Which is the better choice–in terms of quality and structural integrity–for building my house:
2×4 framing or 2×6?
Actually, this is a very good question and there is a good bit of debate, amongst both builders and homeowners, as to which is the better choice and value.
First off, it is not really a structural issue, per se. Both 2×4 and 2×6 provide comparable structural integrity and there is no major difference between the two in terms of stability and longevity. Although some builders will argue that 2×6 is stronger and more durable, we haven’t seen any hard evidence to suggest that. Any true structural differences seem to be minimal.
There are a number of builders and homeowners who believe that 2×6 provides better insulation because of the wider size—since it will hold more insulation. The wider wall that the 2×6 provides gives builders more space for additional insulation. The benefit, some builders suggest, is that it is a long-term value that will reap rewards for years to come in terms of effectiveness and efficiency.
This is what most of the debate centers around: is it more cost effective to build with 2×4 or 2×6 framing? Granted, the upfront costs for using 2×6 are greater. Not only does it cost more, but using 2×6 requires wider window and door jams—and the purchase of a door jam extender—which translates into additional upfront costs.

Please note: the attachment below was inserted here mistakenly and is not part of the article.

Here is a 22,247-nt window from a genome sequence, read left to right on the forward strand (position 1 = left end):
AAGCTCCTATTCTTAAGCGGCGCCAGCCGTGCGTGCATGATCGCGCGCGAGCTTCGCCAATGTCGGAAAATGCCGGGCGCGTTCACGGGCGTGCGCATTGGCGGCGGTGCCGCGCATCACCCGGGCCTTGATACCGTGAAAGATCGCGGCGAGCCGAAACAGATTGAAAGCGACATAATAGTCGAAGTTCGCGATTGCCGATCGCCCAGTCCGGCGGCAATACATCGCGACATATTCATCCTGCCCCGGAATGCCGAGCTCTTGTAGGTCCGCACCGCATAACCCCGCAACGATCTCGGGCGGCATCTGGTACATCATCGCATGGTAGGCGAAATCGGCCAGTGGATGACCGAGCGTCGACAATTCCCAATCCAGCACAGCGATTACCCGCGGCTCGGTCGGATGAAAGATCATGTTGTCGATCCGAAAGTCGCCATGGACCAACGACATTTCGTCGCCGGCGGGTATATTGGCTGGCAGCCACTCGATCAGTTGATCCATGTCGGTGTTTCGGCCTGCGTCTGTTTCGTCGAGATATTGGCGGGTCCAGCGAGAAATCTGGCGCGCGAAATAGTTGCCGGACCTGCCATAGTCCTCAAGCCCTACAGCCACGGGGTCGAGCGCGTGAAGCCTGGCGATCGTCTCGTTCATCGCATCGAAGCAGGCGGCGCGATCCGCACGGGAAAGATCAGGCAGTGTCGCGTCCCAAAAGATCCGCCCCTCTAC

Some builders argue that using 2×4 framing gives you the same quality and stability at a cheaper price point. Not only is it less expensive, it requires less insulation as well. On the other hand, most builders agree that 2×6 framing offers the best long-term value because the extra insulation saves energy and reduces costs for years to come. They argue that the long-term savings far outweigh the initial upfront costs.
Both 2×6 and 2×4 are valid options for building your house. Structurally, there is minimal difference between the two. Homeowners should take into account how long they plan on staying in the house, as well as the year-round climate, particularly during the winter months. Although 2×6 is more expensive on the front end, its main benefit, according to most builders, is that it is a more energy efficient option that will reduce your gas or electric bill month after month. Homeowners should consider all these variables before making a decision to ensure that your dream home fits within your budget and delivers quality and value for the long haul.
To learn more about the pros and cons of building with 2×6 or 2×4 framing, visit dongardner.com or call one of our professional DAG representatives to ask specific questions or discuss options: 800.388.7580.